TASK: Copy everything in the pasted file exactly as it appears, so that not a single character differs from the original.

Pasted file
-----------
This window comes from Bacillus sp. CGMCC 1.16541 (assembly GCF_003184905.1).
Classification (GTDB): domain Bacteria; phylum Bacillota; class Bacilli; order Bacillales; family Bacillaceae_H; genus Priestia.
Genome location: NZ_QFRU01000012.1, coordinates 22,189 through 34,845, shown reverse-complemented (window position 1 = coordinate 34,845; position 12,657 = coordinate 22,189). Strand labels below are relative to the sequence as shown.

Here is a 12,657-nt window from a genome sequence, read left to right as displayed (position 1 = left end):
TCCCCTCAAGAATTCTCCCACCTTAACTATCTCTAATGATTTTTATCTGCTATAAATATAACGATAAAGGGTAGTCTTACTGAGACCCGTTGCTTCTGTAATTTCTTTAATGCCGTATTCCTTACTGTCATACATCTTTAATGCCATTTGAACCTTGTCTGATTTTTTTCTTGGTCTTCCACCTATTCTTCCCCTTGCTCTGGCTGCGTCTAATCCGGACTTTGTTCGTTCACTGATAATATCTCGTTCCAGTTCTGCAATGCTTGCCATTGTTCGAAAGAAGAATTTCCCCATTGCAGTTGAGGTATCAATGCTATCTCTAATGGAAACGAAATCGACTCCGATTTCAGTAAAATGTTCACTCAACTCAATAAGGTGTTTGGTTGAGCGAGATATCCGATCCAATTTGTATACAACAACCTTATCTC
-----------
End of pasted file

This window comes from Bacillus sp. CGMCC 1.16541 (assembly GCF_003184905.1).
Classification (GTDB): domain Bacteria; phylum Bacillota; class Bacilli; order Bacillales; family Bacillaceae_H; genus Priestia.
Genome location: NZ_QFRU01000012.1, coordinates 22,189 through 34,845, shown reverse-complemented (window position 1 = coordinate 34,845; position 12,657 = coordinate 22,189). Strand labels below are relative to the sequence as shown.

Here is a 12,657-nt window from a genome sequence, read left to right as displayed (position 1 = left end):
TCCCCTCAAGAATTCTCCCACCTTAACTATCTCTAATGATTTTTATCTGCTATAAATATAACGATAAAGGGTAGTCTTACTGAGACCCGTTGCTTCTGTAATTTCTTTAATGCCGTATTCCTTACTGTCATACATCTTTAATGCCATTTGAACCTTGTCTGATTTTTTTCTTGGTCTTCCACCTATTCTTCCCCTTGCTCTGGCTGCGTCTAATCCGGACTTTGTTCGTTCACTGATAATATCTCGTTCCAGTTCTGCAATGCTTGCCATTGTTCGAAAGAAGAATTTCCCCATTGCAGTTGAGGTATCAATGCTATCTCTAATGGAAACGAAATCGACTCCGATTTCAGTAAAATGTTCACTCAACTCAATAAGGTGTTTGGTTGAGCGAGATATCCGATCCAATTTGTATACAACAACCTTATCTC